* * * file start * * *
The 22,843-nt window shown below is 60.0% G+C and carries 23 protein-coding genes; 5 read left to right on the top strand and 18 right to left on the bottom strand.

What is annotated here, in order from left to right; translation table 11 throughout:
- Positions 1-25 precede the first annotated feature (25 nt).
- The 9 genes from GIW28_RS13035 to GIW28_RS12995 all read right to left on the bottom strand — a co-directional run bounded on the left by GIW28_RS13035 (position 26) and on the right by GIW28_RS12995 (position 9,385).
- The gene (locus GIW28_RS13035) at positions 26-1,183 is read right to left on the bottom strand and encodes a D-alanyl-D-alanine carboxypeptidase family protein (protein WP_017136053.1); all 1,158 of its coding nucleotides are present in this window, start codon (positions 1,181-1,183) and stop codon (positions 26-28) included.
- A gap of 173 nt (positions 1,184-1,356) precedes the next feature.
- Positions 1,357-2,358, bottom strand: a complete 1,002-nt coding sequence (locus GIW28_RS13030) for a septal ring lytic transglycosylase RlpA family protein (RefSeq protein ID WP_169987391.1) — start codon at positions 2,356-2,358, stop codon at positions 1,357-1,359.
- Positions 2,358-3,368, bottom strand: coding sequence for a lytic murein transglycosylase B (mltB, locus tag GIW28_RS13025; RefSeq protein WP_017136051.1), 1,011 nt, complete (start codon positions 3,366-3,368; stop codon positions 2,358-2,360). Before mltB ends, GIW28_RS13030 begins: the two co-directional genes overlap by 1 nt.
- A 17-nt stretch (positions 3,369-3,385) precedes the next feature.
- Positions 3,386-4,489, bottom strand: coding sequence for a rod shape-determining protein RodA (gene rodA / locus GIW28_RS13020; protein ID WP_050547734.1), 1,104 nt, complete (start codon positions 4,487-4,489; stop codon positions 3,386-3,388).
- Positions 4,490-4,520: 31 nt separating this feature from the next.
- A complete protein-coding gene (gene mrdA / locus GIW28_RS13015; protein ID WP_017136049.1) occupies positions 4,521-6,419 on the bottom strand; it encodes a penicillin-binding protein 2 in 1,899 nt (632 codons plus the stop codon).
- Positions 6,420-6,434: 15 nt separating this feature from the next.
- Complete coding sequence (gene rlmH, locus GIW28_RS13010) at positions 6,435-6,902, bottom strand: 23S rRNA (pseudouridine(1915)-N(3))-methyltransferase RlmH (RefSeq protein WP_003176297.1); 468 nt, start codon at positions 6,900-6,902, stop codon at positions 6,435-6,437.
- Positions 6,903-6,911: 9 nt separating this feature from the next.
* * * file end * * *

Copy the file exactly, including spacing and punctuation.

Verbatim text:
The 22,843-nt window shown below is 60.0% G+C and carries 23 protein-coding genes; 5 read left to right on the top strand and 18 right to left on the bottom strand.

What is annotated here, in order from left to right; translation table 11 throughout:
- Positions 1-25 precede the first annotated feature (25 nt).
- The 9 genes from GIW28_RS13035 to GIW28_RS12995 all read right to left on the bottom strand — a co-directional run bounded on the left by GIW28_RS13035 (position 26) and on the right by GIW28_RS12995 (position 9,385).
- The gene (locus GIW28_RS13035) at positions 26-1,183 is read right to left on the bottom strand and encodes a D-alanyl-D-alanine carboxypeptidase family protein (protein WP_017136053.1); all 1,158 of its coding nucleotides are present in this window, start codon (positions 1,181-1,183) and stop codon (positions 26-28) included.
- A gap of 173 nt (positions 1,184-1,356) precedes the next feature.
- Positions 1,357-2,358, bottom strand: a complete 1,002-nt coding sequence (locus GIW28_RS13030) for a septal ring lytic transglycosylase RlpA family protein (RefSeq protein ID WP_169987391.1) — start codon at positions 2,356-2,358, stop codon at positions 1,357-1,359.
- Positions 2,358-3,368, bottom strand: coding sequence for a lytic murein transglycosylase B (mltB, locus tag GIW28_RS13025; RefSeq protein WP_017136051.1), 1,011 nt, complete (start codon positions 3,366-3,368; stop codon positions 2,358-2,360). Before mltB ends, GIW28_RS13030 begins: the two co-directional genes overlap by 1 nt.
- A 17-nt stretch (positions 3,369-3,385) precedes the next feature.
- Positions 3,386-4,489, bottom strand: coding sequence for a rod shape-determining protein RodA (gene rodA / locus GIW28_RS13020; protein ID WP_050547734.1), 1,104 nt, complete (start codon positions 4,487-4,489; stop codon positions 3,386-3,388).
- Positions 4,490-4,520: 31 nt separating this feature from the next.
- A complete protein-coding gene (gene mrdA / locus GIW28_RS13015; protein ID WP_017136049.1) occupies positions 4,521-6,419 on the bottom strand; it encodes a penicillin-binding protein 2 in 1,899 nt (632 codons plus the stop codon).
- Positions 6,420-6,434: 15 nt separating this feature from the next.
- Complete coding sequence (gene rlmH, locus GIW28_RS13010) at positions 6,435-6,902, bottom strand: 23S rRNA (pseudouridine(1915)-N(3))-methyltransferase RlmH (RefSeq protein WP_003176297.1); 468 nt, start codon at positions 6,900-6,902, stop codon at positions 6,435-6,437.
- Positions 6,903-6,911: 9 nt separating this feature from the next.